Flash Sync: The hot shoe will fire a flash at some point while the shutter is being used
Viewfinder: Optical, but I use that term lightly
Tripod Socket: No, but Holga-WOCA modification methods are available from enthusiasts
Self-Timer: You are kidding, aren't you?
Weight: 7.5 oz without film
Available Options: Foam rubber and bits of #2 pencil for home-brew 35mm adapters

Build Quality
Overall, the "build quality" of the WOCA is superior to the older Hong Kong Dianas. First, the shutter mechanism has improved reliability and is now made of blackened stamped tin instead of shiny stamped tin. This helps reduce flare. Sadly, the shutter no longer has the "B" or "Bulb" setting for long exposures. Modifications involving drilling holes in the side of the shutter area and inserting pins can add the "B" feature.
Second, the easily breakable Diana "Auf" and "Zu" bottom latch has been replaced by two side clips similar to a 1950s Kodak 127 Brownie. Sliding the clips up and down allows complete removal of the back. This is not to be confused with interchangeable backs. The back just falls off if you slide the clips.

And speaking of backs, at one point the camera must have been designed to take both 6x6 and 6x4.5cm negatives. The mask for 6x6 is gone, but the ruby window still has another marking for 12 exposures. The 6x4.5 frame may be removed to produce a larger negative, but the raw edges of the camera may scratch the film emulsion. Again, there are third-party fixes and "hacks" for this.

A whimsical WOCA shot by John Blodgett. This time, there was full shade, so Blodgett did not use the red filter.

Elusive Charm
What is the elusive charm of this kind of camera? What causes a respected, award-winning newspaper staff photographer such as John Blodgett to embrace a WOCA? He replies, "After years of figuring expensive gear made the best images, a $20 plastic camera and some electrical tape opened my eyes and rejuvenated my photography."

This seems to be the sentiment of "toy camera photographers." The WOCA and its brethren return a measure of fun and surprise to the art. It's like starting all over again. Blodgett calls it "reformatting" his photography.

Field Test
On a chilly, bleak Minnesota spring day I headed out with my WOCA to capture the same magic Blodgett has experienced. My target was a group of train cabooses that some area entrepreneur had purchased for some unknown reason and left in my town to rust.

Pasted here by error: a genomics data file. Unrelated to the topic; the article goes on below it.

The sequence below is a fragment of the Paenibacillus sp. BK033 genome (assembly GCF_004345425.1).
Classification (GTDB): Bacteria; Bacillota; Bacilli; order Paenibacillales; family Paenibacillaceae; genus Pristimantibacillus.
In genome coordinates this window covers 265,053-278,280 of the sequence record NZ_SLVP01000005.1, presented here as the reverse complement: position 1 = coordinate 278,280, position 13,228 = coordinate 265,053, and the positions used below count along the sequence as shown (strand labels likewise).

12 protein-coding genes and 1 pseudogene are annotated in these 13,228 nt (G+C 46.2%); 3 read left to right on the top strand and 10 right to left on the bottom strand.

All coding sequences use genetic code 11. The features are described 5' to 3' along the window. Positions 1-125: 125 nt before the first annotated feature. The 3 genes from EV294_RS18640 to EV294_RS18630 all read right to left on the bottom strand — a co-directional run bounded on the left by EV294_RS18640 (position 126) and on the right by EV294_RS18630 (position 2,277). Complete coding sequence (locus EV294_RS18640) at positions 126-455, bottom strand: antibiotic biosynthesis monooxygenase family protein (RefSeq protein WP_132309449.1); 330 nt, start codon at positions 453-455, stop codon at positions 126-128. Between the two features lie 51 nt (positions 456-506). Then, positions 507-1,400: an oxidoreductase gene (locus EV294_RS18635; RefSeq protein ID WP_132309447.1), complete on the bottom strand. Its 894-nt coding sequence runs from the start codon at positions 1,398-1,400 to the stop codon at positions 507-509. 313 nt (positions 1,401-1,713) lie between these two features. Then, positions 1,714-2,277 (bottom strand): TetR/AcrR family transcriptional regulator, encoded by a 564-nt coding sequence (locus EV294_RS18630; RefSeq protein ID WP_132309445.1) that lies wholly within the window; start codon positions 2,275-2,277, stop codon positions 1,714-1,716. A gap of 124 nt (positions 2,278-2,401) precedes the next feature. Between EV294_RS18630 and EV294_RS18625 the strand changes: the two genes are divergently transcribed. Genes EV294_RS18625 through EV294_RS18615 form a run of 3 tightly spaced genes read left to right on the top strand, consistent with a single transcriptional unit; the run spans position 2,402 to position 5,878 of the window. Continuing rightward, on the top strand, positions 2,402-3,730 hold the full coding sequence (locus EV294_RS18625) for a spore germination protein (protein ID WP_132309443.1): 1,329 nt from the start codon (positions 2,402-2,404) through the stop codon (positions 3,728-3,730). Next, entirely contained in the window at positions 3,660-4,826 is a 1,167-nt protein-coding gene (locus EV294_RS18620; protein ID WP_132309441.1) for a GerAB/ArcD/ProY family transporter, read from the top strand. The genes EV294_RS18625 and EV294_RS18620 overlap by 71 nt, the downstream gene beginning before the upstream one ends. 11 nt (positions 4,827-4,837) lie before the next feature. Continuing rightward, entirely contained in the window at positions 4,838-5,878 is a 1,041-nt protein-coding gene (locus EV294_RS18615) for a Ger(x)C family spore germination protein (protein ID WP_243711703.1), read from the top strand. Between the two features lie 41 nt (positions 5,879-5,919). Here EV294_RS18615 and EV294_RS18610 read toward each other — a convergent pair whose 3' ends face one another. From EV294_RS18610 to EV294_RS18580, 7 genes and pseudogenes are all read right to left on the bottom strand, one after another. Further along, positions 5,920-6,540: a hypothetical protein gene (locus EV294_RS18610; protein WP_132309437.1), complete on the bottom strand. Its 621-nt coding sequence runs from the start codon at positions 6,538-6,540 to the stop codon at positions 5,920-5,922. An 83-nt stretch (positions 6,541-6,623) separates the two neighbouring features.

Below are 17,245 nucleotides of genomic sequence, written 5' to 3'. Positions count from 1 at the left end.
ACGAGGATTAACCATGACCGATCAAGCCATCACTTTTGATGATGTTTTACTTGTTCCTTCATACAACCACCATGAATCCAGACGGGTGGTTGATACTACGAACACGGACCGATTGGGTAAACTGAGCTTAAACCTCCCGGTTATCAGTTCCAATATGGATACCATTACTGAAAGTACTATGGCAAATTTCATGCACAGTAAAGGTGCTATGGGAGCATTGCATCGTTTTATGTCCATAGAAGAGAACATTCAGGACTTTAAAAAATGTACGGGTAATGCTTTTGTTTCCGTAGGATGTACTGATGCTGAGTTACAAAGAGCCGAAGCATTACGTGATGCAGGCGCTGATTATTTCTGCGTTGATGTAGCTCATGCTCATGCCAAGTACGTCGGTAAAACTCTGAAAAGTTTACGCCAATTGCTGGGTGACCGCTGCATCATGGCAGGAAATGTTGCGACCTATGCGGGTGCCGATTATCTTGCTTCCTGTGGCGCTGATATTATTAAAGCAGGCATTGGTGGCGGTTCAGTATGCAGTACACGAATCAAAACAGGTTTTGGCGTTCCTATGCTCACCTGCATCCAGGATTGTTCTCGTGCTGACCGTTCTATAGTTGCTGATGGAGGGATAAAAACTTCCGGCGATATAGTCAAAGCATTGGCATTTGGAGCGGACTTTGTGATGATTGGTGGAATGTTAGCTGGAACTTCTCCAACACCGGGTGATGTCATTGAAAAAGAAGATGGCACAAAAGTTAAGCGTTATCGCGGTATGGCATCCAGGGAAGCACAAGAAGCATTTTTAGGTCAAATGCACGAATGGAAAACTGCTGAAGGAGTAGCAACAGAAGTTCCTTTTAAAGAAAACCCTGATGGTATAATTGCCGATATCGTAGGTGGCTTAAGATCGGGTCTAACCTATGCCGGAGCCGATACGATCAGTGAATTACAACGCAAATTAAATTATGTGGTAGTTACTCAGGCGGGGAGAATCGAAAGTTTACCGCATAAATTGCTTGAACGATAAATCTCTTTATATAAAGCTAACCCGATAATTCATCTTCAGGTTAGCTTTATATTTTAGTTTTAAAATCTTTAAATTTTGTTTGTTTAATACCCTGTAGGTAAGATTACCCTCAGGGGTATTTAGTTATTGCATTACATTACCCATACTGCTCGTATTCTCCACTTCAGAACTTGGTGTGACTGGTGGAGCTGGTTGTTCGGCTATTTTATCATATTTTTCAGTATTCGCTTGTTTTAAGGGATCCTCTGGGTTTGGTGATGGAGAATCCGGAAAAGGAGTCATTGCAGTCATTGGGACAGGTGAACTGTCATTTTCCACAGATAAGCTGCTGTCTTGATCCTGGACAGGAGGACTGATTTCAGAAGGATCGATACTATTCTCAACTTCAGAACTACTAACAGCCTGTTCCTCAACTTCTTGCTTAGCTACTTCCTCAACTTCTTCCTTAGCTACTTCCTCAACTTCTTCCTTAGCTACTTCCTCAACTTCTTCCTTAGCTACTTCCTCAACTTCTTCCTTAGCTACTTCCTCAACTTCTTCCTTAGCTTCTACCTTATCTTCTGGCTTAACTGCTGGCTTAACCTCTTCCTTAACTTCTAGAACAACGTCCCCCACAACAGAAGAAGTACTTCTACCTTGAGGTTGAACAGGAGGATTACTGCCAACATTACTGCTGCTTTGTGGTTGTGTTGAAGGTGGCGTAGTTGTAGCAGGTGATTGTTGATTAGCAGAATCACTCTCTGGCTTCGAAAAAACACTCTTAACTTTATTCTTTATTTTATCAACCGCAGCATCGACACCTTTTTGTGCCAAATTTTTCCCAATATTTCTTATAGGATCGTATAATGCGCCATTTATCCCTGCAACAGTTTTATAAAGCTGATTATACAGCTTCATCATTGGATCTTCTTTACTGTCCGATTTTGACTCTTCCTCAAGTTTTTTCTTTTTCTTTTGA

While the exposures made with ISO 100 black and white film were within range, the camera focus guides were crude approximations. Since the camera no longer has a "B" setting, it is impossible to calibrate the real focus with the lens open and a sheet of waxed paper at the film plane.

The new glass lens performs much more uniformly than the old Diana styrene material and much more crisply than my old Holga. But something has been lost. The uniformity of the lens from model to model may spoil the fun for those who spend time hunting down a Diana with a set of "sweet" lens aberrations. Of course, there still are the light leaks and the loose winding of the take-up spool, so all is not lost.

A New Head For The Diana Crown?
First the Diana body was changed, and now the lens. Is this really a "toy" camera, or just a poorly made camera with an illegitimate legacy? Why not simply buy an old Kodak box camera or Ansco Clipper? They also have single-element lenses and, when available, the f/stops work. Many even have a Bulb setting.

When I see the WOCA, I am puzzled. It's a bit like the story of the North Dakota farmer and his favorite hammer. "I've had this hammer for 20 years. I've replaced the handle three times and the head twice. It's the best hammer I ever owned."

My advice: It won't cost you a fortune to try one, and just maybe the lens cap will fit your other camera.

For more information on the WOCA, visit www.theworkshops.com and click on the link to the store. For more examples of WOCA images, visit http://johnmblodgett.com.